This month I am going to take a look at the often debated issue of treats for horses. First of all I would like to say it is very nice for us all horses and humans alike to get a treat now and again but what are the treats to avoid and what are the best treats to give to your horse? It is lovely to give our horses treats and it can sometimes be a comfort to us as well as nice for them.
It is important though to remember that whilst your horse will enjoy a treat as a reward for good work the sort of treat we give them is important as they can often cause dangerous and difficult problems if they get the wrong type of treat too often. It is often okay, even advisable, in my opinion to give a small daily treat, again depending on what the treat is.
The treats I use and amount I feed.
I use good quality fresh vegetables as a treat, because horses love them and these vegetables will not be all that different from the horses usual rations which will not present a risk of a situation whereby your horse could develop digestion issues and we all know how bad they can be. It is also very important not to feed too much of an extra amount of feed in the form of vegetables and treats should be small in amount not for example a dozen large carrots! I often see horse owners over do the extras and this can cause weight issues for the horse as they are not measured. So if you just simply chuck a load in for your horse you might be doing more harm than good! Colic or laminitis is always lurking in the background if we get things wrong and none of us want that.
When I was training the police horses we had one who loved bananas, the peel too, and more regular treats like apples and carrots can be a good idea to feed as a treat. Always bear in mind the balance of very well planned diet can be upset by the extra feeds or treats so always try to know you are not feeding too much starch for example which can cause issues. There is plenty of advice available on the internet and there is no excuse for any of us not to know exactly what we are feeding and what it contains.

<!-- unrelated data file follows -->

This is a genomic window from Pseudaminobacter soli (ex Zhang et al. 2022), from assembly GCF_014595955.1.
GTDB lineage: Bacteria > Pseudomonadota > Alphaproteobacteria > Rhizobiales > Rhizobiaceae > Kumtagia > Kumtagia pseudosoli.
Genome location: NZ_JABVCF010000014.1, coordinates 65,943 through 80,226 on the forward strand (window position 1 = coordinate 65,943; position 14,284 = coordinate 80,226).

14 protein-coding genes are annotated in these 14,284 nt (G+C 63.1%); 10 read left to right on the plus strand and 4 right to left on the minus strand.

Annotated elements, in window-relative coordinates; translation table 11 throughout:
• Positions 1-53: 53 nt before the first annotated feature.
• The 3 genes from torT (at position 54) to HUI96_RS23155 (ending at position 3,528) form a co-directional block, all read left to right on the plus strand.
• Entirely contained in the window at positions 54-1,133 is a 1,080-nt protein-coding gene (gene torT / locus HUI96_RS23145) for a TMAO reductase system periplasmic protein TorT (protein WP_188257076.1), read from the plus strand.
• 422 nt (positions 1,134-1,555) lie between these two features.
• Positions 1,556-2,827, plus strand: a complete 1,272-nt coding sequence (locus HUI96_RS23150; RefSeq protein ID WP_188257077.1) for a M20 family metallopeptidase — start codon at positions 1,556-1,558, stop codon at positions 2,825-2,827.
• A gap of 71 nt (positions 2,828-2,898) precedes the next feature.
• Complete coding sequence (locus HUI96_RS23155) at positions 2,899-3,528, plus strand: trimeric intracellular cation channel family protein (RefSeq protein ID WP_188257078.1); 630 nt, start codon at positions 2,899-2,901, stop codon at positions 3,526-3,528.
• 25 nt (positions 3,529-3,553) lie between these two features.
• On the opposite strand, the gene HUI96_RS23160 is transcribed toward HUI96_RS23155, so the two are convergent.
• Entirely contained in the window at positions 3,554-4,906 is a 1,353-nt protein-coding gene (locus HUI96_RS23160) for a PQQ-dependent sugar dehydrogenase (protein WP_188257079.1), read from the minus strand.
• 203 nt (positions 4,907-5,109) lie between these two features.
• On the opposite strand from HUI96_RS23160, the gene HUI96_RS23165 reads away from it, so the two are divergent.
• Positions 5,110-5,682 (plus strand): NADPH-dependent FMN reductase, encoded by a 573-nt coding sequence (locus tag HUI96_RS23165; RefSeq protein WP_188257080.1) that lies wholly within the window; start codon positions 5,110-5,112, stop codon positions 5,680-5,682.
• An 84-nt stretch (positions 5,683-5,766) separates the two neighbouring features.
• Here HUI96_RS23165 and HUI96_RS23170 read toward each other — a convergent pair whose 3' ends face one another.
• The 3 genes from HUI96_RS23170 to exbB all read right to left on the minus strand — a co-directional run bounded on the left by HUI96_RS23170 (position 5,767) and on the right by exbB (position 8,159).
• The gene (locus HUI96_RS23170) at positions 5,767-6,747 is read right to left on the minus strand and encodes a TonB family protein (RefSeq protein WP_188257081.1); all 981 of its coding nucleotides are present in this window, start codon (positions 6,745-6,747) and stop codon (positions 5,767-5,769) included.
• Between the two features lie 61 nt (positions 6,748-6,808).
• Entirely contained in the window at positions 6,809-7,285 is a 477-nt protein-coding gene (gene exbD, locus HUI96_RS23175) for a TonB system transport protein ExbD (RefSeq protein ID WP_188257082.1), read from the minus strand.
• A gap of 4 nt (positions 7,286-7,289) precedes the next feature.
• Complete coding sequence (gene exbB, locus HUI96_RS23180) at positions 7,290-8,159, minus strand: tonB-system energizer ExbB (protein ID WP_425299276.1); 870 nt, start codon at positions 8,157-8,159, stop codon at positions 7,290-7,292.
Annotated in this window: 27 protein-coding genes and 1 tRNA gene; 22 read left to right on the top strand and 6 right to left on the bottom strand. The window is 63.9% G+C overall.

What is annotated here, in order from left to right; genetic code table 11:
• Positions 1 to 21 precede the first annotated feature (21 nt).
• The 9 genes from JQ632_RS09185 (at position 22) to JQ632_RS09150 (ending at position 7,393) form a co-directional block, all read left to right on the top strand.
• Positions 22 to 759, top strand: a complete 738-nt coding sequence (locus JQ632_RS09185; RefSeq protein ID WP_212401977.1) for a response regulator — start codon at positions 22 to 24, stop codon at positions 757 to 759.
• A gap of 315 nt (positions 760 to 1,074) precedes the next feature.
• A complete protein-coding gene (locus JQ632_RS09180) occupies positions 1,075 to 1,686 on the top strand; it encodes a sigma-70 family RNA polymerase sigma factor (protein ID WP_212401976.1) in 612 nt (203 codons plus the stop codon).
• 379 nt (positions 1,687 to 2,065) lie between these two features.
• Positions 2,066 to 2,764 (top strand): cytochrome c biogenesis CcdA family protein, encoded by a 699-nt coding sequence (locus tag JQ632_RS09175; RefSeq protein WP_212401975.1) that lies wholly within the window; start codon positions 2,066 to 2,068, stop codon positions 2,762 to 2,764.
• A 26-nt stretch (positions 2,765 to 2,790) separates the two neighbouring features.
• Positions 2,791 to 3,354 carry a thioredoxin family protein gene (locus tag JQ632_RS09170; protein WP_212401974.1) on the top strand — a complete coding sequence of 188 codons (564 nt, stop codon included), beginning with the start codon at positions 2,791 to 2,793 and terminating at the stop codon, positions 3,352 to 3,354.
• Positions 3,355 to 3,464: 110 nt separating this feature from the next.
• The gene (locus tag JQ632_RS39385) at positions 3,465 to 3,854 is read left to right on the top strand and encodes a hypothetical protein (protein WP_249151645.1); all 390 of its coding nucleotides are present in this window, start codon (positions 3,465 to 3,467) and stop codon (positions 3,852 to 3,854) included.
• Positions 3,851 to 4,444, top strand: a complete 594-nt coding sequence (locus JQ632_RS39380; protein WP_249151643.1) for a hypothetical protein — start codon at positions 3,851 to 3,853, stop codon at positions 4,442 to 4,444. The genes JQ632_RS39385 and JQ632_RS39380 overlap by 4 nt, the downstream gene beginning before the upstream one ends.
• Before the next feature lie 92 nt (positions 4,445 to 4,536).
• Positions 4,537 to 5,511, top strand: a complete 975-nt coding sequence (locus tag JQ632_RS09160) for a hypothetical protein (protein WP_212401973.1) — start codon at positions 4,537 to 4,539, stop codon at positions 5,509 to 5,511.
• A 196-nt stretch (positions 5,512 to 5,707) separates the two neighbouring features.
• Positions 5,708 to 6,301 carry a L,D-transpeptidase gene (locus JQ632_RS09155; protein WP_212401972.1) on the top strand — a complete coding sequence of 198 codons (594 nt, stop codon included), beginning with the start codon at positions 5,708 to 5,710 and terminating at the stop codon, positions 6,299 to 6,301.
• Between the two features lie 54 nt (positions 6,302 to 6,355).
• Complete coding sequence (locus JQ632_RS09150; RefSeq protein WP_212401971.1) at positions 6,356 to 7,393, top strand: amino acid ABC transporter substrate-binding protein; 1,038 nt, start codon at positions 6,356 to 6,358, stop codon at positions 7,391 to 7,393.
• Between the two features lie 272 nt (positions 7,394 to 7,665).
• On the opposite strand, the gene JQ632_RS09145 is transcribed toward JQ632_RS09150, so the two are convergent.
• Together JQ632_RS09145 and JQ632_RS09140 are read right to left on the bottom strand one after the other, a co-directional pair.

Treats and behavioural issues connected to treats from the hand.
This is where the issues surrounding treats can get a bit confusing for people. The way I talk about treats that are fed from the hand as opposed to put in the feed manger etc are that horse owners need to be aware of one important rule. The rule of cause and effect. The people who are constantly feeding sweets or sugary mints can get quite defensive when asked about cause and effect. In my work with so called problem horses I can say for certain that when there are behavioural issues there is nearly always a treat feeding from the hand issue also. There is absolutely no reason why a horse cannot be fed a nice fresh vegetable to get him or her to be quiet when travelling for example but sugary treats can cause the effect of a rush to the horse and they become quite addicted and difficult. My advice here is that prevention is better than cure.
It is crucial not to use treats as a sort of bribe in the hope that a prolonged effect or sustained improvement in behaviour will be achieved by feeding sweet treats. The effects of sweet treats are very short term, sometimes just seconds and this form of short term bribery should never replace patient proper training of the horse whatever the aim is. A situation can arise where a horse is being fed treats like a chain smoker smokes cigarettes and it is all about the addiction and endorphin response and nothing else for the horse. So start as you mean to go on with your horse when it is young and the addiction will never start.
A time and a place.
Having said all this there is a time and a place for treating our horses but the main thing to remember is the cause and effect. Always ask yourself why you are treating your horse and what the aim is. There is no need to make it a serious issue but always bear in mind if you get it wrong it might become a serious issue for you and your horse. Some people are dead against them some people over do it, I try to stay somewhere between the two.